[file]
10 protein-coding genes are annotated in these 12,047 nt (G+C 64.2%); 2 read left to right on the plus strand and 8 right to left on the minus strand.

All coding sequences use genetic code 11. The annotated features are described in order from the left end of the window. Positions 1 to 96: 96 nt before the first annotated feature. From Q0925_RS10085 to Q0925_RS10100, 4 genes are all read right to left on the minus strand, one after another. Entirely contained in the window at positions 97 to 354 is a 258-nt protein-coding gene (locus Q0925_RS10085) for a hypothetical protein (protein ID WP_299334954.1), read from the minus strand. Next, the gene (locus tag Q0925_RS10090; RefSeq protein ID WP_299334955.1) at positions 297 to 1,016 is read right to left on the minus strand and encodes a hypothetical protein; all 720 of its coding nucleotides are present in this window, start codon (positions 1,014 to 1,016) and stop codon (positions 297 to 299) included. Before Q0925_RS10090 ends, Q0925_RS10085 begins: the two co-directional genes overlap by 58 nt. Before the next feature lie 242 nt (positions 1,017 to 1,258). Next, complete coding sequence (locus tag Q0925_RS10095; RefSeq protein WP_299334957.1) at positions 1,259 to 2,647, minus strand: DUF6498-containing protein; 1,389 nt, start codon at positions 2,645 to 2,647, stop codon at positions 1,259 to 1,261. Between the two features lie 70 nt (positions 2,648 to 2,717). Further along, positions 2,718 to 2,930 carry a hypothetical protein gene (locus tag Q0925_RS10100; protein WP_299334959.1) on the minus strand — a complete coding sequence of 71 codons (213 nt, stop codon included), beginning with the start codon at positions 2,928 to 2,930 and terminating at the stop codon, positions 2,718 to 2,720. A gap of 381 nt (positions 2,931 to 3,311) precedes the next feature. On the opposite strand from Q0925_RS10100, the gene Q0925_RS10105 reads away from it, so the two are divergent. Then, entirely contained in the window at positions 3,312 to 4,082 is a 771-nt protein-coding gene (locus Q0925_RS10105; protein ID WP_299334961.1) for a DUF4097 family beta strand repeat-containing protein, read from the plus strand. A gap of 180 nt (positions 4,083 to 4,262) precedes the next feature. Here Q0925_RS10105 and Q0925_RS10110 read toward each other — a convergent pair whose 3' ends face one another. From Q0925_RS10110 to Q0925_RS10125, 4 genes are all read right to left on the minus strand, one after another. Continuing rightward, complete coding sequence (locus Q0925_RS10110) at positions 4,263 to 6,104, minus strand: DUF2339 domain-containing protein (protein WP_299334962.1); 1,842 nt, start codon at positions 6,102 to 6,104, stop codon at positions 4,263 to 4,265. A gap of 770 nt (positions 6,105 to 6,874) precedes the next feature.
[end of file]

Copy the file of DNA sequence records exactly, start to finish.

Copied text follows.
10 protein-coding genes are annotated in these 12,047 nt (G+C 64.2%); 2 read left to right on the plus strand and 8 right to left on the minus strand.

All coding sequences use genetic code 11. The annotated features are described in order from the left end of the window. Positions 1 to 96: 96 nt before the first annotated feature. From Q0925_RS10085 to Q0925_RS10100, 4 genes are all read right to left on the minus strand, one after another. Entirely contained in the window at positions 97 to 354 is a 258-nt protein-coding gene (locus Q0925_RS10085) for a hypothetical protein (protein ID WP_299334954.1), read from the minus strand. Next, the gene (locus tag Q0925_RS10090; RefSeq protein ID WP_299334955.1) at positions 297 to 1,016 is read right to left on the minus strand and encodes a hypothetical protein; all 720 of its coding nucleotides are present in this window, start codon (positions 1,014 to 1,016) and stop codon (positions 297 to 299) included. Before Q0925_RS10090 ends, Q0925_RS10085 begins: the two co-directional genes overlap by 58 nt. Before the next feature lie 242 nt (positions 1,017 to 1,258). Next, complete coding sequence (locus tag Q0925_RS10095; RefSeq protein WP_299334957.1) at positions 1,259 to 2,647, minus strand: DUF6498-containing protein; 1,389 nt, start codon at positions 2,645 to 2,647, stop codon at positions 1,259 to 1,261. Between the two features lie 70 nt (positions 2,648 to 2,717). Further along, positions 2,718 to 2,930 carry a hypothetical protein gene (locus tag Q0925_RS10100; protein WP_299334959.1) on the minus strand — a complete coding sequence of 71 codons (213 nt, stop codon included), beginning with the start codon at positions 2,928 to 2,930 and terminating at the stop codon, positions 2,718 to 2,720. A gap of 381 nt (positions 2,931 to 3,311) precedes the next feature. On the opposite strand from Q0925_RS10100, the gene Q0925_RS10105 reads away from it, so the two are divergent. Then, entirely contained in the window at positions 3,312 to 4,082 is a 771-nt protein-coding gene (locus Q0925_RS10105; protein ID WP_299334961.1) for a DUF4097 family beta strand repeat-containing protein, read from the plus strand. A gap of 180 nt (positions 4,083 to 4,262) precedes the next feature. Here Q0925_RS10105 and Q0925_RS10110 read toward each other — a convergent pair whose 3' ends face one another. From Q0925_RS10110 to Q0925_RS10125, 4 genes are all read right to left on the minus strand, one after another. Continuing rightward, complete coding sequence (locus Q0925_RS10110) at positions 4,263 to 6,104, minus strand: DUF2339 domain-containing protein (protein WP_299334962.1); 1,842 nt, start codon at positions 6,102 to 6,104, stop codon at positions 4,263 to 4,265. A gap of 770 nt (positions 6,105 to 6,874) precedes the next feature.